Pediatrics

When to See a Doctor for a Sore Throat



More frequent sore throats may need further investigation from a physician.

When it comes to sore throats
in children, it’s important to know how to make them feel better and when it’s
time to see a doctor. During winter, children spend more time together indoors
at home or school, which gives strep and viruses that lead to sore throats more
opportunity to spread.

According to Christi Arnerich, MD, an ear, nose and throat specialist at Stanford Children’s Health, a sore throat can have many causes, including a strep infection or viral infection. “A sore throat is just a symptom; it doesn’t actually tell you where it originated from. A lot of them are from communicable-type infections that can be picked up in daycare or school, but it also might just be postnasal drip from an old upper respiratory infection,” she explains. “Dryness in the air is also something that can cause a sore throat, especially if your child is a little bit congested and wind up mouth-breathing throughout the night.”

A sore throat can be painful
so finding out how badly it hurts is one way to tell if your child needs to see
a doctor. Dr. Arnerich says, “The thing to look out for would be, is it a sore
throat that they can deal with and maybe it gets better as the day goes on? Or
is it one that sticks with them throughout the day to the point that you’re
having to change their diet because of how bad it hurts?”

If a child is having a lot of
pain or trouble swallowing, there is a good chance that they need medical
attention. “If swallowing is declining rapidly to the point that they’re not
wanting to take any water, or if they’re beginning to drool to the point that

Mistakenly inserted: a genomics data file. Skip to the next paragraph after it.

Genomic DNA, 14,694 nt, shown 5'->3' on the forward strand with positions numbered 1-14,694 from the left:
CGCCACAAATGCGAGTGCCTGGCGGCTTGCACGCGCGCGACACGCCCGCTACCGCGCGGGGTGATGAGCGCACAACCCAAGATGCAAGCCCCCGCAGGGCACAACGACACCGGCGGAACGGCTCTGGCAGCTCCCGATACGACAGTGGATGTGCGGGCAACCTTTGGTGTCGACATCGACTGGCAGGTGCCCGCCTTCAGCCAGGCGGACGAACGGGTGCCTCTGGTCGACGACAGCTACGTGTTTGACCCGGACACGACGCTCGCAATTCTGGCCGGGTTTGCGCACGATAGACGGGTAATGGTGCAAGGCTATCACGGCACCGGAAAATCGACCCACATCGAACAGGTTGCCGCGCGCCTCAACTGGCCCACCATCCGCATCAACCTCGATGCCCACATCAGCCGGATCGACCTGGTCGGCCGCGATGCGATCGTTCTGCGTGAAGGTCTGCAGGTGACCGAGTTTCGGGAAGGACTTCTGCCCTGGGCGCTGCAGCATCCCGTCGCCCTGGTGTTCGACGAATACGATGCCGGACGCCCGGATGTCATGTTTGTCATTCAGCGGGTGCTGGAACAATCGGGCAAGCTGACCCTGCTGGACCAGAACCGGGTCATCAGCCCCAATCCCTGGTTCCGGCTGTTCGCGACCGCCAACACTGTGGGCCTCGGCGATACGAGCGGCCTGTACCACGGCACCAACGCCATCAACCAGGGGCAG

they’re not swallowing their secretions, that’s absolutely a huge red flag.”

Older children may be able to
tell you how they feel but with younger children you need to look for other signs
that they have a sore throat. Your child may start wanting soft foods like
yogurt instead of harder, crispy foods like Cheerios and crackers, or perhaps
they are eating less overall. They may also point to their throat or tug at
their ears. “Often one of the other symptoms with a very bad bacterial
infection would be ear pain. A lot of times they might start grabbing at their
ears, as opposed to pointing to their throat” she said. “If they get a bad
enough sore throat that their ears are starting to hurt, it definitely warrants
being evaluated.”

Children usually recover from
sore throats with rest and drinking plenty of fluids. “If you start to see the
signs of a cold, using a little bit of humidification or nasal moisturizing,
like a saline spray, might decrease the severity of their symptoms. Children
over the age of two can use a nasal steroid to see if it can reduce the
inflammation,” Dr. Arnerich explains. Finding soothing foods can help too. “If
they have a little bit of hot soup or softer food items, that could help them
maintain their nutrition and hydration status,” she adds.

When sore throats occur more than six times in a year, or the child doesn’t improve within a week, it may be time for further investigation with a specialist like Dr. Arnerich. “If the pediatrician suspects that there’s some sort of abscess developing back there, so high fever, ear pain, not swallowing, drooling — factors that would seem to echo that there might be that larger infection going on — I get called in,” she said.

Even serious cases can get better with the right care. When in doubt, see your child’s pediatrician. “Nobody wants to see their child in pain. But if it seems like they’re making it through and very gradually getting better, then it will most likely resolve.”

Learn more about Stanford Children’s Health Ear, Nose and Throat
program
>

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